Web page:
Pendleton Downtown Plan

Umatilla River Sub-District Improvements

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Umatilla River Sub-District Improvements

Proposed improvements along the Umatilla River aim to improve visibility and enhance the pedestrian experience along both sides of the river. Direct water access may be possible from both sides; however, only shoreline property on the north side is currently owned by the City of Pendleton and is already included in the City’s long-range park plan. Due to the presence of flood control levees, the south river shore remains under the jurisdiction of the Army Corps of Engineers. While direct access to water from both sides of the river is preferred, at this time proposals focus the north Umatilla subarea.

South Side of the River

The intersection of South Main Street and Byers Avenue functions as a primary gateway to downtown for city residents. Byers Avenue improvements will include a dedicated pedestrian and bicycle zone along the river that will connect major segments of the existing River Parkway Trail (see Figure 7). River Parkway Trail improvements include a dedicated 15-foot wide resurfaced asphalt right-of-way along the Umatilla River between SW 4th Street and SE 4th Street, complete with interpretive signage, lighting and lane striping.

Approaching Byers and Main, the bicycle and pedestrian trail connects to the sidewalk and private development opportunity areas. Two river overlooks are proposed in the vicinity; one a public deck overlook, and the other a private (e.g., restaurant) deck and dining area at the former Christian Science Church located at the northwest corner of Byers and Main. On the east side of Main Street, the River Parkway continues through Brownfield Park where lighting additions, wider paths and new signage improve safety around the public restroom facilities. Other private development sites include a large corner lot at SW 1st and Byers that could support 2-4 stories of mixed-use or residential development oriented to the Umatilla River. Byers Avenue improvements will include consistent pedestrian treatments that establish a seamless connection to the improved South Main Street area.

North Side of the River

An existing asphalt public parking lot at the intersection of NW Bailey Avenue and North Main Street should be improved with perimeter planting strips and an expanded riverfront path to support both bicycle and pedestrian uses (see Figure 8). An overlook point along this path with interpretive signage and seating will establish a visual and physical connection to the river. A “contra-flow” bike lane (opposite flow of vehicle traffic) in the west direction and a regular bike lane (parallel to flow of vehicle traffic) in the east direction along NW Bailey will make the North Umatilla River Subdistrict much friendlier and accessible for cyclists. A contra-flow bike lane is a designated facility marked to allow bicyclists to travel against the flow of traffic on a one-way street. (NW Bailey becomes a eastbound one-way street where it meets the access point to the riverside parking.) Other improvements include painted crosswalks at North Main Street and NW Bailey Avenue and at entries to the riverside parking lot along NW Bailey. These modest improvements will provide opportunities to connect Pendleton’s neighborhoods to the Downtown, while improving views of, and security along, the Umatilla River. The plantings will add needed shade and visual buffers between streets and parking areas.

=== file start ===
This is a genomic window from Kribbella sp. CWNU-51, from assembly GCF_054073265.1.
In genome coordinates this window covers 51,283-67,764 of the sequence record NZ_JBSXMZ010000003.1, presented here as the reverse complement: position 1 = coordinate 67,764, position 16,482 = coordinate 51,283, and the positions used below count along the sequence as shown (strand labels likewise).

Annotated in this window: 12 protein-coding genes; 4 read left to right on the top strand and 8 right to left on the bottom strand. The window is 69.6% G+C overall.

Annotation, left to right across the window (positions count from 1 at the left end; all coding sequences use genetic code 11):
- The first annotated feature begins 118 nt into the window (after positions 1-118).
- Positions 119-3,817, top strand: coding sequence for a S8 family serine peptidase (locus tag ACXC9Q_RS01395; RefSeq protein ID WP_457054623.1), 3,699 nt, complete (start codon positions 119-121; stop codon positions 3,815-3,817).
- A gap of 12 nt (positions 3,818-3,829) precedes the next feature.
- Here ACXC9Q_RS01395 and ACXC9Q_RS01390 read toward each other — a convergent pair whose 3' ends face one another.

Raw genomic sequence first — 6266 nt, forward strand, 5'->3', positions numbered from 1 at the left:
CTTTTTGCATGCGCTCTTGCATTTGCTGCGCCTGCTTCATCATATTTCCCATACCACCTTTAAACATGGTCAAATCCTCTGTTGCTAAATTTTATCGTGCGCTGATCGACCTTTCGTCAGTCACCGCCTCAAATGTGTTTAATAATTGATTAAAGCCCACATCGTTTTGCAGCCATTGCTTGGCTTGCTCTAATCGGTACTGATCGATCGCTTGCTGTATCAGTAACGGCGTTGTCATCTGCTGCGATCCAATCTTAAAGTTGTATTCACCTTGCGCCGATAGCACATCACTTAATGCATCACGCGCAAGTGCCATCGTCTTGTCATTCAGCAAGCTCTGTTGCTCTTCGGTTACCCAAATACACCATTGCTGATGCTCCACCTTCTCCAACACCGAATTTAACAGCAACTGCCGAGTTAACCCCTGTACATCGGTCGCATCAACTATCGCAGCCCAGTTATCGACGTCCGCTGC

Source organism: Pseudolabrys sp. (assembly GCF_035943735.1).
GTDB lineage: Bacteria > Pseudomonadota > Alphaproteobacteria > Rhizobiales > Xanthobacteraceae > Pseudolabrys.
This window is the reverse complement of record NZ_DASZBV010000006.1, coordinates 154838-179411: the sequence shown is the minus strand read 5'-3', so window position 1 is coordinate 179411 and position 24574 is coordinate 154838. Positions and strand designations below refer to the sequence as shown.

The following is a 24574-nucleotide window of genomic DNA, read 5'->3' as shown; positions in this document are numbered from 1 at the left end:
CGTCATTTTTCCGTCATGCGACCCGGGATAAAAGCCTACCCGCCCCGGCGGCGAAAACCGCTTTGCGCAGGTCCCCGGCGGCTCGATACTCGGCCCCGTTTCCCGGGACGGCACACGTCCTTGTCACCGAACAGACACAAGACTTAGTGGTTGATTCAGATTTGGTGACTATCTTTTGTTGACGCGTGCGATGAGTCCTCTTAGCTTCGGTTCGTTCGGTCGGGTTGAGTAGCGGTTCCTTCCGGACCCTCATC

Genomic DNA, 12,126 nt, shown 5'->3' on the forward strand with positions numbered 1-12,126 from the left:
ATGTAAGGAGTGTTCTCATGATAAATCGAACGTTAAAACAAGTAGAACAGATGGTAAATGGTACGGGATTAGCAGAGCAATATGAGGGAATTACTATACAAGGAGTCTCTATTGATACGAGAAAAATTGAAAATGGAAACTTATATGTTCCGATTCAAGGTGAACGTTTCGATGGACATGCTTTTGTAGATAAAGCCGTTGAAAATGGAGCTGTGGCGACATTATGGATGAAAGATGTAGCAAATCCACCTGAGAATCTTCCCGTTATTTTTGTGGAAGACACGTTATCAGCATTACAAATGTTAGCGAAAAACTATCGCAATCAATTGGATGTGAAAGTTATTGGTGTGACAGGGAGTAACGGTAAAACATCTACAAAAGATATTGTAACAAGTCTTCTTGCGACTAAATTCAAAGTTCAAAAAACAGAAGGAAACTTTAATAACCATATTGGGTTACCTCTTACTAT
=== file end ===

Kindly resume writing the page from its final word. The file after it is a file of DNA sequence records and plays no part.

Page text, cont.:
With additional funding, it may be possible to construct an accessible path down to the water where people can cool off in the river when water levels are low during summer months. With careful considerations afforded to proper siting, floodproofing, and sensitivity to the surrounding flora and fauna, an anchored pathway to the river’s edge could also provide opportunities for environmental education and naturalist activities such as bird watching or fish counting. The pathway project would require a collaborative effort between environmental stakeholders, natural resource agencies, neighborhood residents, and city leaders. It is yet another opportunity to tell the Pendleton story.



Public Spaces

In addition to the new public spaces provided by the expanded sidewalks along South Main Street, the Festival Street (if constructed as part of the South Main Street improvements), and the enhancements made along the Umatilla River and the River Parkway, the community expressed a desire to retool the existing Downtown parks, especially Brownfield Park and Centennial Park. Brownfield Park should be improved to provide a more complete amphitheater space with the ability for stage lighting and convenient sound equipment. The park should also provide better trailhead facilities as many residents park on the north side of the River and access the River Parkway at Brownfield Park. Lastly, Brownfield Park improvements should enhance visibility of pedestrian pathways from the road and within the park itself. This can be achieved with lighting additions, well-designed signage and better-maintained park vegetation. Centennial Park should be improved to encourage more active use. The concrete barrier wall that currently hides the plaza from those walking along South Main Street should be removed or significantly shortened. Bollards can be added to provide similar protection from motor vehicles travelling along Dorion Avenue. The water feature should be restored and seating options should be improved with a variety of seat walls and/or moveable furnishings that are more flexible. Both parks are ideal locations for a combination of permanent and temporary public art.

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